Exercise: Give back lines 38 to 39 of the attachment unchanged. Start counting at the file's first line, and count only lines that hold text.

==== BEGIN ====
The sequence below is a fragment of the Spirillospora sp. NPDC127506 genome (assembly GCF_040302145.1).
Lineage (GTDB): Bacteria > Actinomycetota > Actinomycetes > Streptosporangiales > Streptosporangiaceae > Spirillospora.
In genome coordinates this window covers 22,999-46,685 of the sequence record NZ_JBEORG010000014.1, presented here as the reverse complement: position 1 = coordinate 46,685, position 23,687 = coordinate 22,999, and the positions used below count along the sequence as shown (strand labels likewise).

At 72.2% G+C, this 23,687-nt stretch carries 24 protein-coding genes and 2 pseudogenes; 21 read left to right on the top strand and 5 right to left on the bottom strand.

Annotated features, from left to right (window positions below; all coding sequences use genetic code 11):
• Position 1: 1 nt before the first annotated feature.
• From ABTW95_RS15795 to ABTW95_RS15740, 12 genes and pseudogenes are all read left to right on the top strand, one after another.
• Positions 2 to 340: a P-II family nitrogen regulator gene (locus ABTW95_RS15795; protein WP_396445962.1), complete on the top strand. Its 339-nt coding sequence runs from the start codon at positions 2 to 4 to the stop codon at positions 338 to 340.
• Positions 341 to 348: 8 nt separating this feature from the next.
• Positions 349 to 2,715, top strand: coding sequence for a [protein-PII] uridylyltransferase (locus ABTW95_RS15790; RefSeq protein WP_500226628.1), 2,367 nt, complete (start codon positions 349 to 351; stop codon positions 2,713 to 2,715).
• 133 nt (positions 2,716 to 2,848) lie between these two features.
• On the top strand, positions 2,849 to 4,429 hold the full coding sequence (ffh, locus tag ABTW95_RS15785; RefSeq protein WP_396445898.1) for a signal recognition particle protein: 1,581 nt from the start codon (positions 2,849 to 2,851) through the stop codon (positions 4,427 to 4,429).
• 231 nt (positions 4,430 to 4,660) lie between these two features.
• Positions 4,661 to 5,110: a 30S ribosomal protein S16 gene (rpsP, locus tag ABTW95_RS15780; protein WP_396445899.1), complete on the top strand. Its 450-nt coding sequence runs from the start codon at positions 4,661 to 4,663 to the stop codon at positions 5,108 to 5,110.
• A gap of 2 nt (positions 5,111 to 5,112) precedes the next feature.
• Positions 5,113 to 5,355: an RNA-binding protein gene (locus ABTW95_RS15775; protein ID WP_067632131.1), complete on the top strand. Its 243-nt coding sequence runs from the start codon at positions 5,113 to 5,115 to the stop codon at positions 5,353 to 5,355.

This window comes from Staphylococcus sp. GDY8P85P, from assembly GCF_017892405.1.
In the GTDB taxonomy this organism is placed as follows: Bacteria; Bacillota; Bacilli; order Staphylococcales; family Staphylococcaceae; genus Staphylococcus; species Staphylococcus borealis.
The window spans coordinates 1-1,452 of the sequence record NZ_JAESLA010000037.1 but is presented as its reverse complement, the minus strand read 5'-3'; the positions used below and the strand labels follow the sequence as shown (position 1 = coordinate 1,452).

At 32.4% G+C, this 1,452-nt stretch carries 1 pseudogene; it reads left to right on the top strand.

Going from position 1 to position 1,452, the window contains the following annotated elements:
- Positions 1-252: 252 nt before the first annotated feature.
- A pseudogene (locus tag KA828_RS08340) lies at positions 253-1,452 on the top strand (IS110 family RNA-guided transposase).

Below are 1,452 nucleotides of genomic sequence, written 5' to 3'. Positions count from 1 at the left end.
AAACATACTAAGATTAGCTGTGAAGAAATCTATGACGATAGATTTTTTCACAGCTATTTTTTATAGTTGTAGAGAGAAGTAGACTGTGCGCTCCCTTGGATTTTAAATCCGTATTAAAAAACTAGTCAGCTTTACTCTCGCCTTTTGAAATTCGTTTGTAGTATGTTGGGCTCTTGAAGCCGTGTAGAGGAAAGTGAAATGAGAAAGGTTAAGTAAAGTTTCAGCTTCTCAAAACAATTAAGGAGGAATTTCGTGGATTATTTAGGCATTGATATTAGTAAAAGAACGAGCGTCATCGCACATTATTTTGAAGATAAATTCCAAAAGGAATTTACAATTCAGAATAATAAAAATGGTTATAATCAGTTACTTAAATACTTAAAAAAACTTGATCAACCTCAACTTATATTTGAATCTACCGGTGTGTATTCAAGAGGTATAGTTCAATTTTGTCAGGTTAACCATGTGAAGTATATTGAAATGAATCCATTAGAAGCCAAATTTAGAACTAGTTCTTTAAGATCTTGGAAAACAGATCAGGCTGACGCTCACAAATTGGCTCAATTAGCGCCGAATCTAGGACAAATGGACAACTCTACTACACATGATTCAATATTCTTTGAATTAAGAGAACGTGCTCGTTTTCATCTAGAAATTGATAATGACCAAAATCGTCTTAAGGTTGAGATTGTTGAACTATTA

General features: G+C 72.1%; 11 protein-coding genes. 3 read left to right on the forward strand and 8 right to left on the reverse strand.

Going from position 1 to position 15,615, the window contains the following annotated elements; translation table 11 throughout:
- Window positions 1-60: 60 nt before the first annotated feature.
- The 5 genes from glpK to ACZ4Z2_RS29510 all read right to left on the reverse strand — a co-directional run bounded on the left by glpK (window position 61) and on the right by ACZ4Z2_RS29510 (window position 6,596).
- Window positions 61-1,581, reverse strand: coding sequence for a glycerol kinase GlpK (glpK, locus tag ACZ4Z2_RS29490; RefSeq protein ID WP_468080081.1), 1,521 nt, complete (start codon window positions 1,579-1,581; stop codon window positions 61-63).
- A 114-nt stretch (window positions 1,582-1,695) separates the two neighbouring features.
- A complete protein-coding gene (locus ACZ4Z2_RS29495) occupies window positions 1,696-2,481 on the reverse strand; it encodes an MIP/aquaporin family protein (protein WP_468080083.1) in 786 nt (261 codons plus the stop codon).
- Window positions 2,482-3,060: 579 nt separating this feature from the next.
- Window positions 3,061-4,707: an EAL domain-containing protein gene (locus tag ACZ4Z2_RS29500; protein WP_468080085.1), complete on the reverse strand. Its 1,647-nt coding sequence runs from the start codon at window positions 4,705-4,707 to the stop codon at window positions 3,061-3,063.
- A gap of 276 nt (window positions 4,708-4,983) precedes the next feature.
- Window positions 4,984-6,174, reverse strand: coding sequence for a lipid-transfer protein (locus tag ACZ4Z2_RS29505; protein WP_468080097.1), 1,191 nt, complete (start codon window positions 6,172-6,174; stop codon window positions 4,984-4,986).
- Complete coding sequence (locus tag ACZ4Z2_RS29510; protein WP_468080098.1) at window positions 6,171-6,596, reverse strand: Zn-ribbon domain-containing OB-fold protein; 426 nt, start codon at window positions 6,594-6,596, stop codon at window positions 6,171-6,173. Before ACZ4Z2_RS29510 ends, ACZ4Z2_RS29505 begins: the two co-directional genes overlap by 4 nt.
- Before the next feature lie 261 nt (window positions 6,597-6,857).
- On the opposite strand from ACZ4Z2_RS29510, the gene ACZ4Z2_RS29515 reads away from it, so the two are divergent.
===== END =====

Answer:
- Before the next feature lie 261 nt (window positions 6,597-6,857).
- On the opposite strand from ACZ4Z2_RS29510, the gene ACZ4Z2_RS29515 reads away from it, so the two are divergent.